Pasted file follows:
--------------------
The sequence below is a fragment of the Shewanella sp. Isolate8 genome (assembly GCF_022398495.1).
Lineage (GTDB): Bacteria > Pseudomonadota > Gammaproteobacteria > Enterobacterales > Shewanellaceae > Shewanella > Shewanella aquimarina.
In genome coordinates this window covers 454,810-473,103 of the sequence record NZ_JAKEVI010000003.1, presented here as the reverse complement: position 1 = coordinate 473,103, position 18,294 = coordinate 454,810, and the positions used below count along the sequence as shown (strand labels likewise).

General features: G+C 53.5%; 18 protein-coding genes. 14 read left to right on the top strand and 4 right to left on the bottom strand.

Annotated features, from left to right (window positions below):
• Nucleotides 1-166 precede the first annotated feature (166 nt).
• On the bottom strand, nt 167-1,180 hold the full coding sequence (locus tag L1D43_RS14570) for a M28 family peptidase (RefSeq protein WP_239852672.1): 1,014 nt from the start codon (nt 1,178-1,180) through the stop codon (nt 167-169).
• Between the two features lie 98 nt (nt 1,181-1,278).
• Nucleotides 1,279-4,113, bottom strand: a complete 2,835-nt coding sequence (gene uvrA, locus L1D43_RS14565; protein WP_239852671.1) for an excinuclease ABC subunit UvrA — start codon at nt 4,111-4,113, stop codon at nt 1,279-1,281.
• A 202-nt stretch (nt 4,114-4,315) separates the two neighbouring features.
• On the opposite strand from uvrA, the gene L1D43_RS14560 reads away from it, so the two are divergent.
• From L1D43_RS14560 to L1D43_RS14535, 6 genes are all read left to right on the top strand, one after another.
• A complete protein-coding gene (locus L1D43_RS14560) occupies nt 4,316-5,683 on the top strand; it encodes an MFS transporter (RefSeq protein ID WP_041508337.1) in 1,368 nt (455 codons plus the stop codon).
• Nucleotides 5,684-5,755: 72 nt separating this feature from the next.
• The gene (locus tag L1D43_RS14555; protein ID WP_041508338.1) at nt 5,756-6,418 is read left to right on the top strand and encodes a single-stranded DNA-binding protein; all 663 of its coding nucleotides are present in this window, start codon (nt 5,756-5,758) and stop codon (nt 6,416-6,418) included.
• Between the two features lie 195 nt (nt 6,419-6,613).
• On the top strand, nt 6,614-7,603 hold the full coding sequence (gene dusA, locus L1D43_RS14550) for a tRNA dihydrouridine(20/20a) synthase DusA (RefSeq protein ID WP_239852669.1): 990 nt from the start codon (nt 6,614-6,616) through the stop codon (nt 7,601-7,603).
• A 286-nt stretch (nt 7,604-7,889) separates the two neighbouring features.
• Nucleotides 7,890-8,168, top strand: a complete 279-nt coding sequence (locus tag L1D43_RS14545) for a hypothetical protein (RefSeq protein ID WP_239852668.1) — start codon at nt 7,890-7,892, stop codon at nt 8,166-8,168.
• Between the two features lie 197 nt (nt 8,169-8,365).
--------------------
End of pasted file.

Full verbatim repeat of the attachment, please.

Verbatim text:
The sequence below is a fragment of the Shewanella sp. Isolate8 genome (assembly GCF_022398495.1).
Lineage (GTDB): Bacteria > Pseudomonadota > Gammaproteobacteria > Enterobacterales > Shewanellaceae > Shewanella > Shewanella aquimarina.
In genome coordinates this window covers 454,810-473,103 of the sequence record NZ_JAKEVI010000003.1, presented here as the reverse complement: position 1 = coordinate 473,103, position 18,294 = coordinate 454,810, and the positions used below count along the sequence as shown (strand labels likewise).

General features: G+C 53.5%; 18 protein-coding genes. 14 read left to right on the top strand and 4 right to left on the bottom strand.

Annotated features, from left to right (window positions below):
• Nucleotides 1-166 precede the first annotated feature (166 nt).
• On the bottom strand, nt 167-1,180 hold the full coding sequence (locus tag L1D43_RS14570) for a M28 family peptidase (RefSeq protein WP_239852672.1): 1,014 nt from the start codon (nt 1,178-1,180) through the stop codon (nt 167-169).
• Between the two features lie 98 nt (nt 1,181-1,278).
• Nucleotides 1,279-4,113, bottom strand: a complete 2,835-nt coding sequence (gene uvrA, locus L1D43_RS14565; protein WP_239852671.1) for an excinuclease ABC subunit UvrA — start codon at nt 4,111-4,113, stop codon at nt 1,279-1,281.
• A 202-nt stretch (nt 4,114-4,315) separates the two neighbouring features.
• On the opposite strand from uvrA, the gene L1D43_RS14560 reads away from it, so the two are divergent.
• From L1D43_RS14560 to L1D43_RS14535, 6 genes are all read left to right on the top strand, one after another.
• A complete protein-coding gene (locus L1D43_RS14560) occupies nt 4,316-5,683 on the top strand; it encodes an MFS transporter (RefSeq protein ID WP_041508337.1) in 1,368 nt (455 codons plus the stop codon).
• Nucleotides 5,684-5,755: 72 nt separating this feature from the next.
• The gene (locus tag L1D43_RS14555; protein ID WP_041508338.1) at nt 5,756-6,418 is read left to right on the top strand and encodes a single-stranded DNA-binding protein; all 663 of its coding nucleotides are present in this window, start codon (nt 5,756-5,758) and stop codon (nt 6,416-6,418) included.
• Between the two features lie 195 nt (nt 6,419-6,613).
• On the top strand, nt 6,614-7,603 hold the full coding sequence (gene dusA, locus L1D43_RS14550) for a tRNA dihydrouridine(20/20a) synthase DusA (RefSeq protein ID WP_239852669.1): 990 nt from the start codon (nt 6,614-6,616) through the stop codon (nt 7,601-7,603).
• A 286-nt stretch (nt 7,604-7,889) separates the two neighbouring features.
• Nucleotides 7,890-8,168, top strand: a complete 279-nt coding sequence (locus tag L1D43_RS14545) for a hypothetical protein (RefSeq protein ID WP_239852668.1) — start codon at nt 7,890-7,892, stop codon at nt 8,166-8,168.
• Between the two features lie 197 nt (nt 8,169-8,365).